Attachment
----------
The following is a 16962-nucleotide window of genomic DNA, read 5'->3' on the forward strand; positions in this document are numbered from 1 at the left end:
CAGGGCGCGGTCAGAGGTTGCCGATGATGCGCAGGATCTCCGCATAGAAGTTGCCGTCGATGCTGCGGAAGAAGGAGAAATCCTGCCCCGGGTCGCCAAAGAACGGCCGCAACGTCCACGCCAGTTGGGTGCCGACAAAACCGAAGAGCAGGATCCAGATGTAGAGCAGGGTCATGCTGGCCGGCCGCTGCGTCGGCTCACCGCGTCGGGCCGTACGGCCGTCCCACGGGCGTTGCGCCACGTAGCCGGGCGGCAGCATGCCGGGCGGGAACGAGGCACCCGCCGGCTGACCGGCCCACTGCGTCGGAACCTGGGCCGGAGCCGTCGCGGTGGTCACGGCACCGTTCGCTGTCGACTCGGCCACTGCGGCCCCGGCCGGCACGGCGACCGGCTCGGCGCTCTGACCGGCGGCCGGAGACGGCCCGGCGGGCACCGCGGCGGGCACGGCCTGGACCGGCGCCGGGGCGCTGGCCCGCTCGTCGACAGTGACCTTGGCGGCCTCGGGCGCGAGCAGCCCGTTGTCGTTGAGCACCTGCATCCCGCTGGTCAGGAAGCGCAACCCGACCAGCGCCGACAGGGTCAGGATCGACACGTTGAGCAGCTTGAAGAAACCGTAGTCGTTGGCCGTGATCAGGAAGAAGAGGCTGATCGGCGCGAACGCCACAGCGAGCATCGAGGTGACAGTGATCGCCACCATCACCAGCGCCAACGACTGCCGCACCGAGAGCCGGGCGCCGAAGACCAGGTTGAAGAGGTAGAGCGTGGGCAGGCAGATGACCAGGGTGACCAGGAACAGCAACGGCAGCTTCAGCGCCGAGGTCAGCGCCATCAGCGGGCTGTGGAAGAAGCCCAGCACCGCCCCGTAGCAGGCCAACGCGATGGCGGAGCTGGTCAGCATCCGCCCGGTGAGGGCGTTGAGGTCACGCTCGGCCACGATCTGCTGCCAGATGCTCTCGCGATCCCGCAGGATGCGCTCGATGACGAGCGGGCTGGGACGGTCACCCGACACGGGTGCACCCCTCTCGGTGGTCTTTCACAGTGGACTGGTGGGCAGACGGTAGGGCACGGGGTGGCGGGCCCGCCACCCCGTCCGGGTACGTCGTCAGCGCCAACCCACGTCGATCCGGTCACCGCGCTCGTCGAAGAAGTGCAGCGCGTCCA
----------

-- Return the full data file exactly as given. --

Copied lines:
The following is a 16962-nucleotide window of genomic DNA, read 5'->3' on the forward strand; positions in this document are numbered from 1 at the left end:
CAGGGCGCGGTCAGAGGTTGCCGATGATGCGCAGGATCTCCGCATAGAAGTTGCCGTCGATGCTGCGGAAGAAGGAGAAATCCTGCCCCGGGTCGCCAAAGAACGGCCGCAACGTCCACGCCAGTTGGGTGCCGACAAAACCGAAGAGCAGGATCCAGATGTAGAGCAGGGTCATGCTGGCCGGCCGCTGCGTCGGCTCACCGCGTCGGGCCGTACGGCCGTCCCACGGGCGTTGCGCCACGTAGCCGGGCGGCAGCATGCCGGGCGGGAACGAGGCACCCGCCGGCTGACCGGCCCACTGCGTCGGAACCTGGGCCGGAGCCGTCGCGGTGGTCACGGCACCGTTCGCTGTCGACTCGGCCACTGCGGCCCCGGCCGGCACGGCGACCGGCTCGGCGCTCTGACCGGCGGCCGGAGACGGCCCGGCGGGCACCGCGGCGGGCACGGCCTGGACCGGCGCCGGGGCGCTGGCCCGCTCGTCGACAGTGACCTTGGCGGCCTCGGGCGCGAGCAGCCCGTTGTCGTTGAGCACCTGCATCCCGCTGGTCAGGAAGCGCAACCCGACCAGCGCCGACAGGGTCAGGATCGACACGTTGAGCAGCTTGAAGAAACCGTAGTCGTTGGCCGTGATCAGGAAGAAGAGGCTGATCGGCGCGAACGCCACAGCGAGCATCGAGGTGACAGTGATCGCCACCATCACCAGCGCCAACGACTGCCGCACCGAGAGCCGGGCGCCGAAGACCAGGTTGAAGAGGTAGAGCGTGGGCAGGCAGATGACCAGGGTGACCAGGAACAGCAACGGCAGCTTCAGCGCCGAGGTCAGCGCCATCAGCGGGCTGTGGAAGAAGCCCAGCACCGCCCCGTAGCAGGCCAACGCGATGGCGGAGCTGGTCAGCATCCGCCCGGTGAGGGCGTTGAGGTCACGCTCGGCCACGATCTGCTGCCAGATGCTCTCGCGATCCCGCAGGATGCGCTCGATGACGAGCGGGCTGGGACGGTCACCCGACACGGGTGCACCCCTCTCGGTGGTCTTTCACAGTGGACTGGTGGGCAGACGGTAGGGCACGGGGTGGCGGGCCCGCCACCCCGTCCGGGTACGTCGTCAGCGCCAACCCACGTCGATCCGGTCACCGCGCTCGTCGAAGAAGTGCAGCGCGTCCA